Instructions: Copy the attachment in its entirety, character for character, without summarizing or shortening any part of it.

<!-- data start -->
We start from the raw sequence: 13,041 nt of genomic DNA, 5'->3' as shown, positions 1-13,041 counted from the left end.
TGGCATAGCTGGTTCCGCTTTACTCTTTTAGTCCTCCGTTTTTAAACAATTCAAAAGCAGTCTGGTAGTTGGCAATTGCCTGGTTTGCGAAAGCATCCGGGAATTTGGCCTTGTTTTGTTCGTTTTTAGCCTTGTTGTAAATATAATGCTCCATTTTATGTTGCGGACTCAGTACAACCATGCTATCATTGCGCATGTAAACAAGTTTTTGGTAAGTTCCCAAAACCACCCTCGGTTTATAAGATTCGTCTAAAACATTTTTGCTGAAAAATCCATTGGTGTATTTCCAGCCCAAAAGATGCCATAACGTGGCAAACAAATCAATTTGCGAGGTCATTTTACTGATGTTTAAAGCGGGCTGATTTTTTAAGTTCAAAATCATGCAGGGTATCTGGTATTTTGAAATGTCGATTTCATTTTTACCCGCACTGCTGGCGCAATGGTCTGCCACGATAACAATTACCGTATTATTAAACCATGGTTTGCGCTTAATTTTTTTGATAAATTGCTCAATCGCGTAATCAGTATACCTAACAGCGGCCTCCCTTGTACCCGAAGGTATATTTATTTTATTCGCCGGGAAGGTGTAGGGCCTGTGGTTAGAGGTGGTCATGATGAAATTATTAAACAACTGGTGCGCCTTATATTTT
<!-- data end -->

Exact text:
We start from the raw sequence: 13,041 nt of genomic DNA, 5'->3' as shown, positions 1-13,041 counted from the left end.
TGGCATAGCTGGTTCCGCTTTACTCTTTTAGTCCTCCGTTTTTAAACAATTCAAAAGCAGTCTGGTAGTTGGCAATTGCCTGGTTTGCGAAAGCATCCGGGAATTTGGCCTTGTTTTGTTCGTTTTTAGCCTTGTTGTAAATATAATGCTCCATTTTATGTTGCGGACTCAGTACAACCATGCTATCATTGCGCATGTAAACAAGTTTTTGGTAAGTTCCCAAAACCACCCTCGGTTTATAAGATTCGTCTAAAACATTTTTGCTGAAAAATCCATTGGTGTATTTCCAGCCCAAAAGATGCCATAACGTGGCAAACAAATCAATTTGCGAGGTCATTTTACTGATGTTTAAAGCGGGCTGATTTTTTAAGTTCAAAATCATGCAGGGTATCTGGTATTTTGAAATGTCGATTTCATTTTTACCCGCACTGCTGGCGCAATGGTCTGCCACGATAACAATTACCGTATTATTAAACCATGGTTTGCGCTTAATTTTTTTGATAAATTGCTCAATCGCGTAATCAGTATACCTAACAGCGGCCTCCCTTGTACCCGAAGGTATATTTATTTTATTCGCCGGGAAGGTGTAGGGCCTGTGGTTAGAGGTGGTCATGATGAAATTATTAAACAACTGGTGCGCCTTATATTTT